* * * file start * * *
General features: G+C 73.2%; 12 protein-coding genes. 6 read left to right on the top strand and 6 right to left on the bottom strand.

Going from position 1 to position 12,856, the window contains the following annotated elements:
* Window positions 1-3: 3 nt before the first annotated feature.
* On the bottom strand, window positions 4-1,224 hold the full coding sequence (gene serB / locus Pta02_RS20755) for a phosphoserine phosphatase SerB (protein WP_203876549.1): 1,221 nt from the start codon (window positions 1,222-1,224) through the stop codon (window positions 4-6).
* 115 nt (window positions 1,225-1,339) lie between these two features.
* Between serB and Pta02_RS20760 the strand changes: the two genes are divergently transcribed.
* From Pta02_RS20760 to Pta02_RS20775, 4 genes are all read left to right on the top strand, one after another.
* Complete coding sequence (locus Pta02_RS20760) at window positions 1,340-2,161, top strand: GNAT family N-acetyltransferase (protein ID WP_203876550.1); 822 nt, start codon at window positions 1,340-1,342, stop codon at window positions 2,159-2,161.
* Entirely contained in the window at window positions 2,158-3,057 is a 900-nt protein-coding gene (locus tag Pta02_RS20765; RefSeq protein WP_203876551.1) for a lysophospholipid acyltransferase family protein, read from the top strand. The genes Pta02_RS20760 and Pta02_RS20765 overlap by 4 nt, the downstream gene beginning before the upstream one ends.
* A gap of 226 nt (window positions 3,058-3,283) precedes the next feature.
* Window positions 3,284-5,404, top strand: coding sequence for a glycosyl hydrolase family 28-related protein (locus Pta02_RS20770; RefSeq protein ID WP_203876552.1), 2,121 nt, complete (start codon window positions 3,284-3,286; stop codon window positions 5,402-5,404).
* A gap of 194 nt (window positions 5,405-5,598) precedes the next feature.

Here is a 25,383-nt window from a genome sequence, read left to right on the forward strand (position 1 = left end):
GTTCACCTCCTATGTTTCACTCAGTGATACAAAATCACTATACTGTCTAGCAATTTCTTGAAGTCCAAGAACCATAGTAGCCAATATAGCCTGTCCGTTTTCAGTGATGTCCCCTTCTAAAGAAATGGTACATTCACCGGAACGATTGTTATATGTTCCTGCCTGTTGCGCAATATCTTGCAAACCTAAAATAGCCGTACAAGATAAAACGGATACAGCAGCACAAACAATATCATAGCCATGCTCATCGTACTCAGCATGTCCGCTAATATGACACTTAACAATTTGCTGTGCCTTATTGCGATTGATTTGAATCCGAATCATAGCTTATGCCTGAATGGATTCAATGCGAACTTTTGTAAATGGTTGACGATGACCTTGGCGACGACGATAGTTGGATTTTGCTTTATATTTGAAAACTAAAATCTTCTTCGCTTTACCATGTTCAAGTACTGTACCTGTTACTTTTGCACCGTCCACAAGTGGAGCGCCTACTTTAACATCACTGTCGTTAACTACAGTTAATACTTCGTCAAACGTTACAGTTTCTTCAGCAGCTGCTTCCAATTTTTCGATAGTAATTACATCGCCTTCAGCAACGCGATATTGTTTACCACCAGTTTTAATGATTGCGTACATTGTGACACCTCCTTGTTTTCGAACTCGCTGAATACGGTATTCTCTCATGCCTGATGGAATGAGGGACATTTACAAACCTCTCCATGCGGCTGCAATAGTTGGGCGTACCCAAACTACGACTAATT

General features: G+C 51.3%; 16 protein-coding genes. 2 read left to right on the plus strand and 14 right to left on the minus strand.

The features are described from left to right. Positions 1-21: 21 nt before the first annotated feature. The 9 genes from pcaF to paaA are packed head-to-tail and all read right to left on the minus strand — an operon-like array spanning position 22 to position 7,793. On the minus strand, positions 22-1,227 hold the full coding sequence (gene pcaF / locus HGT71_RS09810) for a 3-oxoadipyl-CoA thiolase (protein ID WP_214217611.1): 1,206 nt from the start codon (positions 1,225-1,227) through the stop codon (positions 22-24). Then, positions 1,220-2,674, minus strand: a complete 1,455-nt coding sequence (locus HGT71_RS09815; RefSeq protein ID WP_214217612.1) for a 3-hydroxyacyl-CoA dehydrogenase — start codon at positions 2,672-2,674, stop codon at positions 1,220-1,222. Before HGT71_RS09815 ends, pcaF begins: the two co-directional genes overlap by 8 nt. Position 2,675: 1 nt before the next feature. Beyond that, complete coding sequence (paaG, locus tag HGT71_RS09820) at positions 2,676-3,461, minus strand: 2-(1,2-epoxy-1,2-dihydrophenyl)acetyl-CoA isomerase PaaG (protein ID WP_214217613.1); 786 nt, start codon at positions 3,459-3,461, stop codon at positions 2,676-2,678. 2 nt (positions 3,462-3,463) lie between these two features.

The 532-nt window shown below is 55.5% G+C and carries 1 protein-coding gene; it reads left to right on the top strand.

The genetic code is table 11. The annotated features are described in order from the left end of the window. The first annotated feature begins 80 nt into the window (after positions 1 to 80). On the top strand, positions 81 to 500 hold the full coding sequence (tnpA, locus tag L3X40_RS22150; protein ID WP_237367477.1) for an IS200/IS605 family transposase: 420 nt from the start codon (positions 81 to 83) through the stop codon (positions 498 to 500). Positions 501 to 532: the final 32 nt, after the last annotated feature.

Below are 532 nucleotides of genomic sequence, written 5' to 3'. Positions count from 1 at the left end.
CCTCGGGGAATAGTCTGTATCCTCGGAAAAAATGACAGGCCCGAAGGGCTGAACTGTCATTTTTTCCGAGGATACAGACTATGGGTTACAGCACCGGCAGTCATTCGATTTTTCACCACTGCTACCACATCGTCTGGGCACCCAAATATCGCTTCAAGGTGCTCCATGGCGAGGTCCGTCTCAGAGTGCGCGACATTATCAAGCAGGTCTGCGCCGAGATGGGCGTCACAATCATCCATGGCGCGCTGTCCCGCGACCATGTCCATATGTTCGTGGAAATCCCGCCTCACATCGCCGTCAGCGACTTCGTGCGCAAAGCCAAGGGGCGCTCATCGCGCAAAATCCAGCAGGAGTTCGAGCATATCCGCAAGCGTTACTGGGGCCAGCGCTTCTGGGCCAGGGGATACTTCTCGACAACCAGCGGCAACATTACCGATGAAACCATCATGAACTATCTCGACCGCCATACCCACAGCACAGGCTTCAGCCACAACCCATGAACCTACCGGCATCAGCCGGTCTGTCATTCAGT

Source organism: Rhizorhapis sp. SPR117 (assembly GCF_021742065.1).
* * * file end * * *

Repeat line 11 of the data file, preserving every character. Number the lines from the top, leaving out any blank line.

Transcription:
* Window positions 3,284-5,404, top strand: coding sequence for a glycosyl hydrolase family 28-related protein (locus Pta02_RS20770; RefSeq protein ID WP_203876552.1), 2,121 nt, complete (start codon window positions 3,284-3,286; stop codon window positions 5,402-5,404).